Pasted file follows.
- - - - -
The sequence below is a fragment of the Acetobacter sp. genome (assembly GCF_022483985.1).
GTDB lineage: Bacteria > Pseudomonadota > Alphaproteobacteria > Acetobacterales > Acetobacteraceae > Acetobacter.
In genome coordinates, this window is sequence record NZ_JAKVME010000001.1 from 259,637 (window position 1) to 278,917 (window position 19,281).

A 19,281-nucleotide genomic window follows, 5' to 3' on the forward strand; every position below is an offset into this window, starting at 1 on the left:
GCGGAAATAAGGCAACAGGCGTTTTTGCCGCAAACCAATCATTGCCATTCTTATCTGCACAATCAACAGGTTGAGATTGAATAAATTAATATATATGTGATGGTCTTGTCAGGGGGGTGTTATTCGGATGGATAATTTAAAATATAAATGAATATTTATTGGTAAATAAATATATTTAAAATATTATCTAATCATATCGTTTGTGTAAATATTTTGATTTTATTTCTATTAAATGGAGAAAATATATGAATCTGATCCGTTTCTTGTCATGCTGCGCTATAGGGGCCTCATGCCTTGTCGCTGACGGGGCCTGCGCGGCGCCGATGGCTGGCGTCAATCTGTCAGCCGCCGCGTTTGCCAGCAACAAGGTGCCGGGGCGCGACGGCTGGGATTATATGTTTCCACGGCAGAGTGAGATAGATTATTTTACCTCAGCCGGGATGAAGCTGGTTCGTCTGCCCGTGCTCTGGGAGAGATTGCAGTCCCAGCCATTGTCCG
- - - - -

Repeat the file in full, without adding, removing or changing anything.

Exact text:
The sequence below is a fragment of the Acetobacter sp. genome (assembly GCF_022483985.1).
GTDB lineage: Bacteria > Pseudomonadota > Alphaproteobacteria > Acetobacterales > Acetobacteraceae > Acetobacter.
In genome coordinates, this window is sequence record NZ_JAKVME010000001.1 from 259,637 (window position 1) to 278,917 (window position 19,281).

A 19,281-nucleotide genomic window follows, 5' to 3' on the forward strand; every position below is an offset into this window, starting at 1 on the left:
GCGGAAATAAGGCAACAGGCGTTTTTGCCGCAAACCAATCATTGCCATTCTTATCTGCACAATCAACAGGTTGAGATTGAATAAATTAATATATATGTGATGGTCTTGTCAGGGGGGTGTTATTCGGATGGATAATTTAAAATATAAATGAATATTTATTGGTAAATAAATATATTTAAAATATTATCTAATCATATCGTTTGTGTAAATATTTTGATTTTATTTCTATTAAATGGAGAAAATATATGAATCTGATCCGTTTCTTGTCATGCTGCGCTATAGGGGCCTCATGCCTTGTCGCTGACGGGGCCTGCGCGGCGCCGATGGCTGGCGTCAATCTGTCAGCCGCCGCGTTTGCCAGCAACAAGGTGCCGGGGCGCGACGGCTGGGATTATATGTTTCCACGGCAGAGTGAGATAGATTATTTTACCTCAGCCGGGATGAAGCTGGTTCGTCTGCCCGTGCTCTGGGAGAGATTGCAGTCCCAGCCATTGTCCG